As we continue to develop the reality that your behavior is dictated by your core values, it becomes clearer that your marketing efforts should mirror your values hierarchy as well.
While on a coaching call with Dr. Olivia Joseph today, we were discussing her love of lecturing in her community. She shared with me that she works very hard to get the most “bang for her buck,” meaning that she prefers to speak to large groups of 30-50 people. When she speaks to smaller groups, she does not tend to have the same level of enthusiasm and admitted that she doesn’t feel the same impact. Also, if she speaks to smaller groups, she has to do more events, and this requires more time.
The interesting thing about speaking to these larger groups was that she had many interested potential patients that consulted with her after her presentations, but she could not fit in the time to do effective reports of findings. This resulted in a less than ideal conversion ratio and a high level of frustration.
At this point, most consultants would start telling Olivia what to do to improve her ROF or give her some advice on communicating more effectively with her patients. Here’s what she and I discussed…
I asked Olivia to remind me what her top values were (we previously did the values exercise to create awareness,) and she recalled that Family was her highest value. Wow, what a conflict. If she did smaller, more focused lectures, more often, she’d be able to connect with the attendees and have the available time to educate them properly in the ROF. But, since we know that overt behavior is dictated by your higher value, and Olivia values spending time with her children more than anything, it became clear why she chose a self-defeating process.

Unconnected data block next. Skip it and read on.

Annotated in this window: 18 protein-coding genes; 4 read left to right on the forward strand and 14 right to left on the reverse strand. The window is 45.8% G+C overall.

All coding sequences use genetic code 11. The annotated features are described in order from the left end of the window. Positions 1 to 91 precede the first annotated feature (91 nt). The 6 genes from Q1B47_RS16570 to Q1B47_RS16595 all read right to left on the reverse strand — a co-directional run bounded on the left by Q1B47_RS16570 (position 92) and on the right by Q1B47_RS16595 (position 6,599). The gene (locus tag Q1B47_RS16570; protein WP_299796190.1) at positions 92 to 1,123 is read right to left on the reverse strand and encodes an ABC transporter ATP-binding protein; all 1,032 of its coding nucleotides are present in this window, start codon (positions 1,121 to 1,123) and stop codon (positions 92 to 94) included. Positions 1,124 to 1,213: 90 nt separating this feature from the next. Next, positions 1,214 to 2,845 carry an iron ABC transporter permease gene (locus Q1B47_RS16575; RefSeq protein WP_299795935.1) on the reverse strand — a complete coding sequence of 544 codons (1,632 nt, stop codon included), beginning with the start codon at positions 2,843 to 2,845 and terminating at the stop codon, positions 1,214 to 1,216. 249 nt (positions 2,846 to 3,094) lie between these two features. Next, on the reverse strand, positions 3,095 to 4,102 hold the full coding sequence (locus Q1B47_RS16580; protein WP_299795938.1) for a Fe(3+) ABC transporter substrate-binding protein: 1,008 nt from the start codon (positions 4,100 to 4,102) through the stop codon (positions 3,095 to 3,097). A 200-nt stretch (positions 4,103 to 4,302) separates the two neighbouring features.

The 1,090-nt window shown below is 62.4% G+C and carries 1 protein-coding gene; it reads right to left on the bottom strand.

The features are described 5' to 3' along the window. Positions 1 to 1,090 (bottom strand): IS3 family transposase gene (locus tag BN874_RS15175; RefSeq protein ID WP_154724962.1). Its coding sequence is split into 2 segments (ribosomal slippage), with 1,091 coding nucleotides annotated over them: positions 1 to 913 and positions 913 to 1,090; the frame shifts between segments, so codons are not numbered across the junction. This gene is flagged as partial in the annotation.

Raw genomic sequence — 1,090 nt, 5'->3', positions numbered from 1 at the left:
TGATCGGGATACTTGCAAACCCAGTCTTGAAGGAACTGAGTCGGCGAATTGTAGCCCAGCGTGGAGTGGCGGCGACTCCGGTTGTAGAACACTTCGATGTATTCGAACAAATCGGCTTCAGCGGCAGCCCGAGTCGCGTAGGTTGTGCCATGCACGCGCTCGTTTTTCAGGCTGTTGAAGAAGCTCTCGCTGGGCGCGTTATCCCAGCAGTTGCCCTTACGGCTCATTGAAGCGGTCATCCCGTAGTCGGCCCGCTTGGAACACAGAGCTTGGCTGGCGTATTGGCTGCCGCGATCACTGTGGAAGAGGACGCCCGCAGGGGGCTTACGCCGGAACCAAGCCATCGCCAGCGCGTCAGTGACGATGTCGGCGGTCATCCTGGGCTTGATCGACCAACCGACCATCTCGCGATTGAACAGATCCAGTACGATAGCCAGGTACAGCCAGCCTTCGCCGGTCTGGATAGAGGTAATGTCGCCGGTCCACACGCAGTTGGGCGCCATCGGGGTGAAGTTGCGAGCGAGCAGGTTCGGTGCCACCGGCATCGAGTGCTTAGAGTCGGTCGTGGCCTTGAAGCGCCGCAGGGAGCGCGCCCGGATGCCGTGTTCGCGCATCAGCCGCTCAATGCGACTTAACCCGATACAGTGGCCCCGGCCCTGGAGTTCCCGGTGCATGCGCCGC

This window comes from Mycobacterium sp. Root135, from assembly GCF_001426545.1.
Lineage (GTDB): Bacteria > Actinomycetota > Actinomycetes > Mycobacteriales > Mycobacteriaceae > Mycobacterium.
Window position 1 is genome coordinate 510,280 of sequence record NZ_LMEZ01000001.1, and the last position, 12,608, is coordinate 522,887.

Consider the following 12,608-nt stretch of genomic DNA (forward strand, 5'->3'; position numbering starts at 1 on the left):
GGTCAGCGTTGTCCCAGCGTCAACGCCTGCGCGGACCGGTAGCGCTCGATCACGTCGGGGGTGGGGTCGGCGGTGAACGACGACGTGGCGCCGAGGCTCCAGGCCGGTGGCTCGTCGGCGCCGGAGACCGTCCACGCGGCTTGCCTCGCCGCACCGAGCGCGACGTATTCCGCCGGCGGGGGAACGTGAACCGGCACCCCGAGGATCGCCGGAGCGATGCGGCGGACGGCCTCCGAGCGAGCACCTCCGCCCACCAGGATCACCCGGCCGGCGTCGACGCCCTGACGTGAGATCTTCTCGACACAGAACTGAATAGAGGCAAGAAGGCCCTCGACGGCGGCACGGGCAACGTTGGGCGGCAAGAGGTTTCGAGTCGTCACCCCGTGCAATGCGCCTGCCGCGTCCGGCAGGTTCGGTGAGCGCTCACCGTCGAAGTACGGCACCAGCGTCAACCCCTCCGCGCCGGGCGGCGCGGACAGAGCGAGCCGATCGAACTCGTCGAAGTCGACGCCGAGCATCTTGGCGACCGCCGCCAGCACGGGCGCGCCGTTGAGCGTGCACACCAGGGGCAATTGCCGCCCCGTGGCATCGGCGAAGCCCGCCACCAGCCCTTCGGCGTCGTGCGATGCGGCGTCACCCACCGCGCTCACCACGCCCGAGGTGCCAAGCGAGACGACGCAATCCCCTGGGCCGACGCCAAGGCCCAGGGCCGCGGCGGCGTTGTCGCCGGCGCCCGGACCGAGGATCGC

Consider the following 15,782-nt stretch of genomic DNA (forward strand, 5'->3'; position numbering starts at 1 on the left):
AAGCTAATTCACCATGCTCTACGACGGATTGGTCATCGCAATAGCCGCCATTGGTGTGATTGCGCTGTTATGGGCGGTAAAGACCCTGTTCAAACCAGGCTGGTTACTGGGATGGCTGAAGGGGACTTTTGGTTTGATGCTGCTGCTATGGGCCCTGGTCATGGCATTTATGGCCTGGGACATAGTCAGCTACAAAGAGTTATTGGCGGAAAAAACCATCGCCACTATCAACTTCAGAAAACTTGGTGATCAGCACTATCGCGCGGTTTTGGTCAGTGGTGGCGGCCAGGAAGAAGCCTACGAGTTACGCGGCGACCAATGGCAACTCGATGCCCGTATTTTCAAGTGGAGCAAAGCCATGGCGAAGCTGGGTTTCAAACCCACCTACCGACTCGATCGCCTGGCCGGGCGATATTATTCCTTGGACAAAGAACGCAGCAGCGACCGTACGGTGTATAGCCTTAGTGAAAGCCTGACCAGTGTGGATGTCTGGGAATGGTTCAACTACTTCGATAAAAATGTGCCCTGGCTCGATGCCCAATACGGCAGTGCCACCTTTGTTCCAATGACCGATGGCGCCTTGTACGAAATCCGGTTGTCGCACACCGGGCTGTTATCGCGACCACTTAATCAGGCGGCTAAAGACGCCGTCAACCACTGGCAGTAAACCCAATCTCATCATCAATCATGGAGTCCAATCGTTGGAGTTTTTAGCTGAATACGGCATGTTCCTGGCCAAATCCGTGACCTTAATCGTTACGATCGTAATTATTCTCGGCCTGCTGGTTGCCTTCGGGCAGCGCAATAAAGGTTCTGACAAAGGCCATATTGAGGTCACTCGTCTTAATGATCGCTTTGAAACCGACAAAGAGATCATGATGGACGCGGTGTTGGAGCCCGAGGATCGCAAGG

Here’s the clincher. As an exercise, I asked Olivia to tell me how doing the smaller, more intimate events benefits her family. I watched her eyes light up over the video conference line as she spewed her response with the “I GOT IT” written all over her.
You see, if you can create a neural link between your office procedure and your core values, you will get much more consistent behavior. For example, if your core value is integrity, and you are using seductive, bait and switch advertising to lure people into your office, you will always sabotage your results.
Know yourself, be true to yourself, and create procedures and marketing efforts that honor not only who you are, but what you value. Olivia is working on it…and so should you.